I'm not sure how much this document progresses the cause of pinning down the meaning of resource shape.  I worry it raises as many questions as it answers.  The idea of "association" and "application" are introduced but it is not clear how participants would know which SHOULDs apply and which do not, whether there is OR or AND semantics, nor how a participant can discover which shapes are associated with a given resource, something that seems impossible without some concept of closure.
<jra>I get your point, but I'm not sure what an appropriate action could be. We could re-write large portions of this spec, pulling out specific paragraphs that should be marked as specific normative clause sections. This was intended to be an incremental improvement of shapes 2.0. But given the intended long-term investment in shapes, in the face of SHACL, I thought we concluded that doing the minimum would be enough for OSLC3. And I didn't want to risk making things worse :-)

Is there a specific action you are recommending?</jra>

Typo: spelling of "arbitrary".

Section 6.2
Typo: "to [an] rdf:type T and "

What does "error condition" mean in "If no associated shape applies to a resource then this SHOULD normally be interpreted as an error condition. "?  It's not clear what actions can be taken (or should not be taken) when such a situation is encountered.  Is behaviour unspecified?
<jra>This means that if shapes are associated with a resource, but none are applicable  (because the rdf:type doesn't match oslc:describes), then there is probably something wrong with the data or the design of the shapes. Error condition is a general term for that I guess.</jra>

Section 8.2
occurs: Suggest we introduce wording as per https://issues.oasis-open.org/browse/OSLCCORE-60.
<jra>Fixed, but we should probably vote on this. If a client is expecting a single value, it could get more than one and that could be breaking.</jra>

valueType: I've proposed that we include xsd:date (see https://issues.oasis-open.org/browse/OSLCCORE-58)

Are we correct to exclude rdf:datatype="http://www.w3.org/1999/02/22-rdf-syntax-ns#langString" from the allowed datatypes?  RDF literals have always confused me, but my understanding is that rdf:langString and xsd:string are not the same thing (eg one can distinguish them in a SPARQL query).  Excluding rdf:langString means that language-tagged literals would not be allowed;  clearly this is not what we want - so either I'm wrong or we need to change the spec.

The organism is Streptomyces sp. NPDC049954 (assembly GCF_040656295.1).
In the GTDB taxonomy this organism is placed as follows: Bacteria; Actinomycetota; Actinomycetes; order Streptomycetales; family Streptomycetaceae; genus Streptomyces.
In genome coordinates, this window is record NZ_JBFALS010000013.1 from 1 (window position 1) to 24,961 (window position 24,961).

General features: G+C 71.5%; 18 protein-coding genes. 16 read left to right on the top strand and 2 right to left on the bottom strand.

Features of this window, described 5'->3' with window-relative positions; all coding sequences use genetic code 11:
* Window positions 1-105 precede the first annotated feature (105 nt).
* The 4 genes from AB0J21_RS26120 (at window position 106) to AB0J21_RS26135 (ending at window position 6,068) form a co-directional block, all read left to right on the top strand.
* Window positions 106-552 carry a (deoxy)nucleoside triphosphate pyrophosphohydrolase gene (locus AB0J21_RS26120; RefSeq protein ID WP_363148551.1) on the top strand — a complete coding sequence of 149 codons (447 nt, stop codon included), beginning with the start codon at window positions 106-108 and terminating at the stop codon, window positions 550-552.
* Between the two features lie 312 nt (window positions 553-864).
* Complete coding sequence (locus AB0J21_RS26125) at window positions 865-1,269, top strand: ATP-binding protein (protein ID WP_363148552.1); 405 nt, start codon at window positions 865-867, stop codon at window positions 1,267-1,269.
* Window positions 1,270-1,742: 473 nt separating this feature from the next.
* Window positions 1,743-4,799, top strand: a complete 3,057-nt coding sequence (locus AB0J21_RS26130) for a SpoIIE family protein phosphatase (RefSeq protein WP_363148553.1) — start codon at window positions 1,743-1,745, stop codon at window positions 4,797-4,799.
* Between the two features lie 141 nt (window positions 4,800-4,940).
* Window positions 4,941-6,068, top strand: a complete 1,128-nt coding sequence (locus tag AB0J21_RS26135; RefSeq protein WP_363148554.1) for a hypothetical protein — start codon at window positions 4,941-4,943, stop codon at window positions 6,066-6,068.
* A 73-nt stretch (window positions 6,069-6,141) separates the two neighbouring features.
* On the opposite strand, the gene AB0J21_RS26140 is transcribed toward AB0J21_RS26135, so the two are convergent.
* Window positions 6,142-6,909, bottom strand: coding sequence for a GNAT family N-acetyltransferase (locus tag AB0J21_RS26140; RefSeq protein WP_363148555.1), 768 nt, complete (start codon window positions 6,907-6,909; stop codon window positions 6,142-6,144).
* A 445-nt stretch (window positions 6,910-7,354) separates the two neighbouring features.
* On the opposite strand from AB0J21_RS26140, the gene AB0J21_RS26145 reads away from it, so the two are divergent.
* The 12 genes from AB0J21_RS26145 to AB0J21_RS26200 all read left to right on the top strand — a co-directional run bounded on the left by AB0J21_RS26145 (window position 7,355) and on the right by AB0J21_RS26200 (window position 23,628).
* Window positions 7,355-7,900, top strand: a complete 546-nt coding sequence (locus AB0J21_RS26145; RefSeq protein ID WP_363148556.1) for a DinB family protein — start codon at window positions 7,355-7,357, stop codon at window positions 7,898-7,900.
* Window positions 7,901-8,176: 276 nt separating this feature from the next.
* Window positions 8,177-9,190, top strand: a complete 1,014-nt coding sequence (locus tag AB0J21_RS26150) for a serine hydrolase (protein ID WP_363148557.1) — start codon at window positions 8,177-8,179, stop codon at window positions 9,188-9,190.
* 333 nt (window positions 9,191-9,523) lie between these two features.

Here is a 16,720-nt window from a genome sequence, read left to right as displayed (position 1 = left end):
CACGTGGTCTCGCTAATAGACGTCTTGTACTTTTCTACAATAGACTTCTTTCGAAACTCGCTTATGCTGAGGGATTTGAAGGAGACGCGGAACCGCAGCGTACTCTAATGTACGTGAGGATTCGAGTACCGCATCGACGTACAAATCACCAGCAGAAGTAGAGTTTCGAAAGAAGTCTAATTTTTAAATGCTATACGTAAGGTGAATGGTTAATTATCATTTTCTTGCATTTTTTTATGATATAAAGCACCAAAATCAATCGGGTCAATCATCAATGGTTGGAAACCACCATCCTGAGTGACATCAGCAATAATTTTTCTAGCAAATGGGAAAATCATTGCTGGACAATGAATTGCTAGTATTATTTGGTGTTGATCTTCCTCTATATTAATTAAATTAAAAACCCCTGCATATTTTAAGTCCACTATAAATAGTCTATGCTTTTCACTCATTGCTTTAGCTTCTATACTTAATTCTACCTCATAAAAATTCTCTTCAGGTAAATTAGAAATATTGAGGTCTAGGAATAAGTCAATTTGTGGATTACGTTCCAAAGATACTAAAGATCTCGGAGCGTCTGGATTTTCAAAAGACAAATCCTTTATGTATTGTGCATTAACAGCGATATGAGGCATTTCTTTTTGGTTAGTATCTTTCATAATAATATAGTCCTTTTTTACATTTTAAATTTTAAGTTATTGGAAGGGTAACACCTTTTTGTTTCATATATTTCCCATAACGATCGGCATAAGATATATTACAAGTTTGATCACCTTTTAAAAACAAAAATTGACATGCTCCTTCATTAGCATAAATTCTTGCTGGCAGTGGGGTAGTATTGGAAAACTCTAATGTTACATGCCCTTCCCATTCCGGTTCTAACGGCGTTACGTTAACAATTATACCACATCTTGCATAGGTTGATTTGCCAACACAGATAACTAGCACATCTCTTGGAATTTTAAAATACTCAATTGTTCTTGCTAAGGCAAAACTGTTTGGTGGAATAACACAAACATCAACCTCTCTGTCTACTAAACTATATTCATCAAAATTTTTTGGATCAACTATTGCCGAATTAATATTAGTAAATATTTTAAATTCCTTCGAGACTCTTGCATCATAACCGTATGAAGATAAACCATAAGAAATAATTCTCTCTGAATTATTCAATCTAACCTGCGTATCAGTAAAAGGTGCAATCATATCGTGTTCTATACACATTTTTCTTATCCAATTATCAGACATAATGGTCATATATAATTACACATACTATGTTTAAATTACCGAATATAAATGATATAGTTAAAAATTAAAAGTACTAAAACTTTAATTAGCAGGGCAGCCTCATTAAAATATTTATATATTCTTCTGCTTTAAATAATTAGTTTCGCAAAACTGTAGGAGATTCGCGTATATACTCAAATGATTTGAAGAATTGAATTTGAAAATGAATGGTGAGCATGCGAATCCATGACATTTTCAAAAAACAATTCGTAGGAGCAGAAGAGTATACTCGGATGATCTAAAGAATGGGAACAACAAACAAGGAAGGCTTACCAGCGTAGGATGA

<jra>I'm wondering if rdf:XMLLiteral was intended to address language tags on xsd:string, and there was specific intent to avoid rdf:langString. But I don't know.</jra>

Have we considered relaxing this valueType constraint entirely - any type goes?  Why is there a narrow set of datatypes?  If a domain application wanted to extend permitted datatypes its not clear that this is "allowed" (Jad raises a similar question in [1]) but what is the reason for Core to start off with such a limited set?  My guess would be that there will be a tendency for an implementation to deal with the datatypes we list in Core spec, and to ignore what any domain spec may or may not say.  Unless there is a good reason to have a closed (by Core) set of datatypes, I would support that the spec leave this open, perhaps with a REQUIRED minimal set which agrees with 2.0, in the interests of backward compatibility.

<jra>I don't know the history of this. I suspect it was to limit what servers needed to implement. Adding new primitive types could break existing OSLC 2 clients if the values were used on OSLC2 vocabulary properties. For example if an OSLC3 server happened to set a dcterm:created property to an xsd:date instead of xsd:dateTime, that would break an OSLC2 client since all components of dateTime are required and an xsd:date wouldn't therefore parse as a dateTime.

My feeling is that unless there is a specific use case and/or requirement that demands change her, we should be conservative and leave it compatible with OSLC 2.0. </jra>

[1] https://lists.oasis-open.org/archives/oslc-core/201602/msg00047.html

best wishes,

ian.green@uk.ibm.com (Ian Green1/UK/IBM@IBMGB)